PCR on yeast colonies: An improved method for glyco-engineered Saccharomyces cerevisiae

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Background: Saccharomyces cerevisiae is extensively used in bio-industries. However, its genetic engineering to introduce new metabolism pathways can cause unexpected phenotypic alterations. For example, humanisation of the glycosylation pathways is a high priority pharmaceutical industry goal for production of therapeutic glycoproteins in yeast. Genomic modifications can lead to several described physiological changes: biomass yields decrease, temperature sensitivity or cell wall structure modifications. We have observed that deletion of several N-mannosyltransferases in Saccharomyces cerevisiae, results in strains that can no longer be analyzed by classical PCR on yeast colonies. Findings. In order to validate our glyco-engineered Saccharomyces cerevisiae strains, we developed a new protocol to carry out PCR directly on genetically modified yeast colonies. A liquid culture phase, combined with the use of a Hot Start DNA polymerase, allows a 3-fold improvement of PCR efficiency. The results obtained are repeatable and independent of the targeted sequence; as such the protocol is well adapted for intensive screening applications. Conclusions: The developed protocol enables by-passing of many of the difficulties associated with PCR caused by phenotypic modifications brought about by humanisation of the glycosylation in yeast and allows rapid validation of glyco-engineered Saccharomyces cerevisiae cells. It has the potential to be extended to other yeast strains presenting cell wall structure modifications. © 2013 Bonnet et al.; licensee BioMed Central Ltd.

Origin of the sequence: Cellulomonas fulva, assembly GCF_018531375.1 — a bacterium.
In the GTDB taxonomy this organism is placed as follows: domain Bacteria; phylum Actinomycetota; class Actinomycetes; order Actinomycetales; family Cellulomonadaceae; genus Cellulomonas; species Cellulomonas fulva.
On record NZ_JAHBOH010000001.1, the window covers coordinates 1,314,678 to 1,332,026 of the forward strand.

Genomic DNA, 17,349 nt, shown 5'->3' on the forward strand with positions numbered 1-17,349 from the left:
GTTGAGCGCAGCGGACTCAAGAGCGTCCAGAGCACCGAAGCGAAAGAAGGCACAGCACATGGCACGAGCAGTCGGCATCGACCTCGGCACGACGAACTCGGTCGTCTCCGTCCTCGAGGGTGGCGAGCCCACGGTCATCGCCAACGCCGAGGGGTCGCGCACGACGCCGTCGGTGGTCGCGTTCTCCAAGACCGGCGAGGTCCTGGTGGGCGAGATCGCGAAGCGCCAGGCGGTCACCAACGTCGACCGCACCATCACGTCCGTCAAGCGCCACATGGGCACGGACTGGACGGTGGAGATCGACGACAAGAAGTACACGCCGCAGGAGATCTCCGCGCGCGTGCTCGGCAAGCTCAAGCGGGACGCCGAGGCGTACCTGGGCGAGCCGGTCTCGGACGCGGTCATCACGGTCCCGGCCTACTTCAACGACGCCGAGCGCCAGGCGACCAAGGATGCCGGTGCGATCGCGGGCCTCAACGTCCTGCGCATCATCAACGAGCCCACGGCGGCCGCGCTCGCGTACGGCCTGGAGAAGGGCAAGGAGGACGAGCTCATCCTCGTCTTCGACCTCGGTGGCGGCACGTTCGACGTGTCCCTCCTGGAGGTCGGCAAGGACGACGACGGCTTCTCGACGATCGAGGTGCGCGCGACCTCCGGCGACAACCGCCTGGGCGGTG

Bonnet, C., Rigaud, C., Chanteclaire, E., Blandais, C., Tassy-Freches, E., Arico, C., & Javaud, C. (2013). PCR on yeast colonies: An improved method for glyco-engineered Saccharomyces cerevisiae. BMC Research Notes, 6(1). https://doi.org/10.1186/1756-0500-6-201

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